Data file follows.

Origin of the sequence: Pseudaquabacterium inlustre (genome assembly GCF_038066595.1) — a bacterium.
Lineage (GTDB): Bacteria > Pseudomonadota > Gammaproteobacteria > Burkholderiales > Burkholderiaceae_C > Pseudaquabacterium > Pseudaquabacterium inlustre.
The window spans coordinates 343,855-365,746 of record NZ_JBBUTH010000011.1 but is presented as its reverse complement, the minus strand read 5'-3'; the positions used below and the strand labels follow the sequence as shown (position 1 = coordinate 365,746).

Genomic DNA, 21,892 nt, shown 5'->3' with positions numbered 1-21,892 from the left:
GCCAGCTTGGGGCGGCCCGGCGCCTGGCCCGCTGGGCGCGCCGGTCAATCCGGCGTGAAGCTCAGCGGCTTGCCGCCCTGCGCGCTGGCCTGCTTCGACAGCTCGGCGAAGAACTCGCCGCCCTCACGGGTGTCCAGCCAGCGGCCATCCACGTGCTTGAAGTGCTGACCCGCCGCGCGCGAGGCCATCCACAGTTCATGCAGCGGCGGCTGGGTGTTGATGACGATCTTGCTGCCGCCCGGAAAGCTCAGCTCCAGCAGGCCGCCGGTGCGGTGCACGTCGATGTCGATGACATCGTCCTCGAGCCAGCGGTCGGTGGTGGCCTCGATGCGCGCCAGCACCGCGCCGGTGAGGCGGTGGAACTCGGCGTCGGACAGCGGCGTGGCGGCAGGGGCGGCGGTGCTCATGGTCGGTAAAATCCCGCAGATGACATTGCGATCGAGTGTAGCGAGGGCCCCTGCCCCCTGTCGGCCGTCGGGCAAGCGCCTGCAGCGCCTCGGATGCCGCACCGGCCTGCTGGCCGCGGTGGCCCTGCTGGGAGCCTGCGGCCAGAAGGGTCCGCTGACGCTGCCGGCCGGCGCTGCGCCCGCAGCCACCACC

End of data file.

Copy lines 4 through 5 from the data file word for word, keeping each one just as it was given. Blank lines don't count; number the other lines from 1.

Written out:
Genomic DNA, 21,892 nt, shown 5'->3' with positions numbered 1-21,892 from the left:
GCCAGCTTGGGGCGGCCCGGCGCCTGGCCCGCTGGGCGCGCCGGTCAATCCGGCGTGAAGCTCAGCGGCTTGCCGCCCTGCGCGCTGGCCTGCTTCGACAGCTCGGCGAAGAACTCGCCGCCCTCACGGGTGTCCAGCCAGCGGCCATCCACGTGCTTGAAGTGCTGACCCGCCGCGCGCGAGGCCATCCACAGTTCATGCAGCGGCGGCTGGGTGTTGATGACGATCTTGCTGCCGCCCGGAAAGCTCAGCTCCAGCAGGCCGCCGGTGCGGTGCACGTCGATGTCGATGACATCGTCCTCGAGCCAGCGGTCGGTGGTGGCCTCGATGCGCGCCAGCACCGCGCCGGTGAGGCGGTGGAACTCGGCGTCGGACAGCGGCGTGGCGGCAGGGGCGGCGGTGCTCATGGTCGGTAAAATCCCGCAGATGACATTGCGATCGAGTGTAGCGAGGGCCCCTGCCCCCTGTCGGCCGTCGGGCAAGCGCCTGCAGCGCCTCGGATGCCGCACCGGCCTGCTGGCCGCGGTGGCCCTGCTGGGAGCCTGCGGCCAGAAGGGTCCGCTGACGCTGCCGGCCGGCGCTGCGCCCGCAGCCACCACC